TIP: you can actually go to Chorrillo del Salto when hiking to Laguna de Los Tres. It’s a perfect place for a break!
Go on an ice trek on Viedma Glacier
Ice trekking is a lot of fun. The most popular place to do it in Argentina is Perito Moreno Glacier, near El Calafate. The good news is that you can actually do it elsewhere too – and closer to El Chalten. This is obviously not something you can do on your own – you need a guide that tells you exactly where to step, and a company that rents you all the gear you will need to walk on ice, such as crampons.
It’s a fun way to get a better understanding of the life and look of a glacier, and to listen to its cracks.
The landscape of Patagonia is incredibly varied, and you can get a good idea of this if you visit La Leona Petrified Forest. At about half way between El Chalten and El Calafate, along Ruta 40, this is a place to admire beautiful dry and sandy rock formations, as well as the local wildlife (especially guanacos) and fossils.
You can only visit La Leona Petrified Forest on a guided tour, because it is located in private land. You can enquire in town to find out more.
In El Chalten, you can go running with the best views in the world!
Rafting isn’t the first thing that comes to mind when traveling to Patagonia, but it’s one of the most fun things to do in El Chalten. There, you can go white water rafting on rivers that are glacier tributaries and get a good dose of adrenaline. Several companies in El Chalten organize rafting expeditions on Rio de las Vueltas, on III and IV class rapids. You’ll be given all the equipment and there will be a photographer racing down the river on a kayak to snap photos of you.
You can book your rafting expedition from El Chalten here or here.
Get a much deserved massage
Is there anything better than getting a massage after a long hike? (Well, ok, there is to me: a pint of cold beer – but more on that later). The good news is that El Chalten has a couple of spas where you can get a professional massage, spend some time in the sauna, in the jacuzzi, and even do cold therapy leg treatments which are very effecting into restoring you! The place to go is Spa Yaten.
Drink craft beer
Yes – one of the best things to do in El Chalten after a long hike is having a good beer. There is nothing better to restore your much needed salts and minerals. The good news is that despite being so small, El Chalten has a few good pubs where you can enjoy a craft beer. The even better news is that most of them observe some sort of happy hour, so your pint will turn out quite inexpensive.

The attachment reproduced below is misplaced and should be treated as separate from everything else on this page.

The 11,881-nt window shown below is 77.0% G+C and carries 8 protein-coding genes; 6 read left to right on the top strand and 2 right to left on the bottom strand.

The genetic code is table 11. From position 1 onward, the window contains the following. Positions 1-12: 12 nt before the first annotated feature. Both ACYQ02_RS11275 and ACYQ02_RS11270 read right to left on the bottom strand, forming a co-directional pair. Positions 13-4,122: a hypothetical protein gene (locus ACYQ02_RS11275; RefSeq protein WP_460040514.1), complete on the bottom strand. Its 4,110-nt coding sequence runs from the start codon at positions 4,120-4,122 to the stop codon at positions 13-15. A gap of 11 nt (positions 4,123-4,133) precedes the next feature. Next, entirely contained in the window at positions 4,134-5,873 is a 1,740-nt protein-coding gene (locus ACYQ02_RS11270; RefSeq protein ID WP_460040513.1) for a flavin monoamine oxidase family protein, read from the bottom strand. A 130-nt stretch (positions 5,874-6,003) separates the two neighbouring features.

The best place for a good beer in El Chalten is La Cerveceria. It’s a lovely pub that brews its own beer, with a nice beer garden and where you can also get very earthy portions of stews and other local specialties. In other words, it’s the place to go after a hike.
In El Chalten, you get incredible views throughout
Practical Information About El Chalten
When to visit El Chalten
Summer is by far the best time to visit El Chalten – make sure to go between the end of November and the end of March. If you prefer traveling in the shoulder season, you can head there in October or in April, but keep in mind that many businesses and even trails may be closed then. Make sure to call in advance to double check.
Do keep in mind that even in the summer months the weather in Patagonia remains unpredictable: you can expect wind, rain and in the worst case scenario even snow at any time. Make sure to check the weather before you head out. You can do so here.
Unless you have a very tight schedule, I suggest you stay in El Chalten for a week or more, so that you can wait for good weather conditions to hike to Laguna de Los Tres or Laguna Torre. Make sure to also pack adequately for your trip to Patagonia.
Guided tours of Patagonia that also go to El Chalten
If you are tight on time, don’t feel like planning a trip around Patagonia but still want to go to El Chalten, it may be a good idea to consider a guided tour. This way, you’ll have a guide to help you navigate the trails, and someone that takes care of all the accommodation and transportation bookings.